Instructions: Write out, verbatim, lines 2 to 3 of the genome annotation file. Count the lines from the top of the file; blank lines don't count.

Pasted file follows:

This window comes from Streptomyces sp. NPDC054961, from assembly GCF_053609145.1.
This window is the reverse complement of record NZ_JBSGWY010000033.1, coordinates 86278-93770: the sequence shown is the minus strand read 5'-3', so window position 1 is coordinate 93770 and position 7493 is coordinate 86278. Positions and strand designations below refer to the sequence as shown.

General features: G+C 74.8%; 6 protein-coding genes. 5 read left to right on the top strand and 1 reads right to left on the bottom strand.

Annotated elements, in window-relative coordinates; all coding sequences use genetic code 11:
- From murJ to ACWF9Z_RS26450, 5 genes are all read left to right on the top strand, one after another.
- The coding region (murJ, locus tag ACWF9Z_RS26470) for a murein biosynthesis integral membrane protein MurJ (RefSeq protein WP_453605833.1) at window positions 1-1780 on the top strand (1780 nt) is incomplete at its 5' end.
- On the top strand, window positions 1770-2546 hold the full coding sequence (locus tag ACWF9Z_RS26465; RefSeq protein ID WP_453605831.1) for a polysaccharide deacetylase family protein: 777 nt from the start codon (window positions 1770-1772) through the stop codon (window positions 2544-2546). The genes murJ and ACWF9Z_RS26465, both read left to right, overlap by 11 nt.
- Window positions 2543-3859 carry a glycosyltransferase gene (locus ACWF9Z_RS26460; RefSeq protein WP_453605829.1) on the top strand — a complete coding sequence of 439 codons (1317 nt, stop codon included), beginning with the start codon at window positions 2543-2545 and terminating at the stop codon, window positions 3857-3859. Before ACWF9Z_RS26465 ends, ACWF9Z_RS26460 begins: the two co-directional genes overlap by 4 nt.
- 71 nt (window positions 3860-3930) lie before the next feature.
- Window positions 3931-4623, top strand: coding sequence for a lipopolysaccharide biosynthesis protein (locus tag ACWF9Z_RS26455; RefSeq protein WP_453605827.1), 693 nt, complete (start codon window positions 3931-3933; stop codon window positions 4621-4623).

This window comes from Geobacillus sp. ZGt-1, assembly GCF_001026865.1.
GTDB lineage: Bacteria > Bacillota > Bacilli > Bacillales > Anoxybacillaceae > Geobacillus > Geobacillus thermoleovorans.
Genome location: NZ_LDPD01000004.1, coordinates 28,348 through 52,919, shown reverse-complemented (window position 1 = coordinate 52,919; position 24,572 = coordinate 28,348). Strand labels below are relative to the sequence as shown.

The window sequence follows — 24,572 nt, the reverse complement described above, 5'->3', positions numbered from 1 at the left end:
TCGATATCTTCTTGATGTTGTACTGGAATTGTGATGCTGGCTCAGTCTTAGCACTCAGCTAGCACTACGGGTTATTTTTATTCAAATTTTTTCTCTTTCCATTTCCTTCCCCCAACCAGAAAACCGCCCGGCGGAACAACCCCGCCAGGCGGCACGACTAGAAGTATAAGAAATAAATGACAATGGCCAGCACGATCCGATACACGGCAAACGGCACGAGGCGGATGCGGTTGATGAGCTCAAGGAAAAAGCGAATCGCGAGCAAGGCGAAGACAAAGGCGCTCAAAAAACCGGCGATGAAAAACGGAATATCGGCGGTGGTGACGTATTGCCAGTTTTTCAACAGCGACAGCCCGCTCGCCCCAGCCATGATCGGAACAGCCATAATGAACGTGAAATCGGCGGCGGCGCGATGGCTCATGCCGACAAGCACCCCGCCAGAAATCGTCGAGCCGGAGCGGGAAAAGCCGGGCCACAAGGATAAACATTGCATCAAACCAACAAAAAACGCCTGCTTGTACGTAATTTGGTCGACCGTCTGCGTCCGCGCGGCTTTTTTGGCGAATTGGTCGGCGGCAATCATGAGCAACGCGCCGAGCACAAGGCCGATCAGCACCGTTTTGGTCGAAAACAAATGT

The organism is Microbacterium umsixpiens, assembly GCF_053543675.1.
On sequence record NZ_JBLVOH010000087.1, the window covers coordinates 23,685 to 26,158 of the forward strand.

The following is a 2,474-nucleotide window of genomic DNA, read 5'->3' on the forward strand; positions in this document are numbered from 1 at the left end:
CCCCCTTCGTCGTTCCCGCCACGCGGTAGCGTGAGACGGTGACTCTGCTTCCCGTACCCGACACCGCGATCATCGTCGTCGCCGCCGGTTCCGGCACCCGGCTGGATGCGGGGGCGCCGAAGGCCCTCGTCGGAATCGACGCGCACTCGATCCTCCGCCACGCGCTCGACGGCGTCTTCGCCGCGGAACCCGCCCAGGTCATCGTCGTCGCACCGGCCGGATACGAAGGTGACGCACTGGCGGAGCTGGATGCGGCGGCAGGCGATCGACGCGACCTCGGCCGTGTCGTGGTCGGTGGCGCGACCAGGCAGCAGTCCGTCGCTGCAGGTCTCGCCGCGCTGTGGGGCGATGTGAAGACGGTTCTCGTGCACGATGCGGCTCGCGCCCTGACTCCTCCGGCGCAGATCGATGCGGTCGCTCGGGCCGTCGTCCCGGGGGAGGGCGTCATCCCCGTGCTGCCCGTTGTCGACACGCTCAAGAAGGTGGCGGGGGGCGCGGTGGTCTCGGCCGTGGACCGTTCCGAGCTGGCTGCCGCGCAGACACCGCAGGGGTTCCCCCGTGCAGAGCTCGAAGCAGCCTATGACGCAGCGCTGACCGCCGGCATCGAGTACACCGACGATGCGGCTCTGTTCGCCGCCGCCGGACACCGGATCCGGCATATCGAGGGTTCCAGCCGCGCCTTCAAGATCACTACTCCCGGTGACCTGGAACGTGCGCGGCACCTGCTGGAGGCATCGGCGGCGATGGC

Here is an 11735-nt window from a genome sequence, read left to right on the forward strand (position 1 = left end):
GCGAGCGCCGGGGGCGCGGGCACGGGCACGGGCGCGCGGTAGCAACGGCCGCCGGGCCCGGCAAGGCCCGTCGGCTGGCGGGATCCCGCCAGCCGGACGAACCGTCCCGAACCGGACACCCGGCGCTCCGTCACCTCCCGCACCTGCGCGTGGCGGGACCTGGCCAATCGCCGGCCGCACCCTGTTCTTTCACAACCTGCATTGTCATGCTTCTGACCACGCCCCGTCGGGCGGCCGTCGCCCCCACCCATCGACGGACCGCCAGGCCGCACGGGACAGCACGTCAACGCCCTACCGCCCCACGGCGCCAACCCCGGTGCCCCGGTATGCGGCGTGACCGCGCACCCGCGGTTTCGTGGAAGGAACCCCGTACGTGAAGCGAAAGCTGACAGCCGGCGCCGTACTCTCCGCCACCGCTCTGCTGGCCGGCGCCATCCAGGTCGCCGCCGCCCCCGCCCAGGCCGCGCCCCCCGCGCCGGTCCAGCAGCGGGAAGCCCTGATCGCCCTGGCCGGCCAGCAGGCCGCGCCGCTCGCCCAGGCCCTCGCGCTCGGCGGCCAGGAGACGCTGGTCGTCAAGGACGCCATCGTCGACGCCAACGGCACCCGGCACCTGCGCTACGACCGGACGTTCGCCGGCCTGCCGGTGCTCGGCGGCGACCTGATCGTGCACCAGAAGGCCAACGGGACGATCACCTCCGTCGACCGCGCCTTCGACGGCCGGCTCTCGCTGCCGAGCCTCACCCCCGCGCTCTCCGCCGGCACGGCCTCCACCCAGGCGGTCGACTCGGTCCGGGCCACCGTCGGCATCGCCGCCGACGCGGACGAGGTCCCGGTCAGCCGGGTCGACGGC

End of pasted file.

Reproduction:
This window is the reverse complement of record NZ_JBSGWY010000033.1, coordinates 86278-93770: the sequence shown is the minus strand read 5'-3', so window position 1 is coordinate 93770 and position 7493 is coordinate 86278. Positions and strand designations below refer to the sequence as shown.

General features: G+C 74.8%; 6 protein-coding genes. 5 read left to right on the top strand and 1 reads right to left on the bottom strand.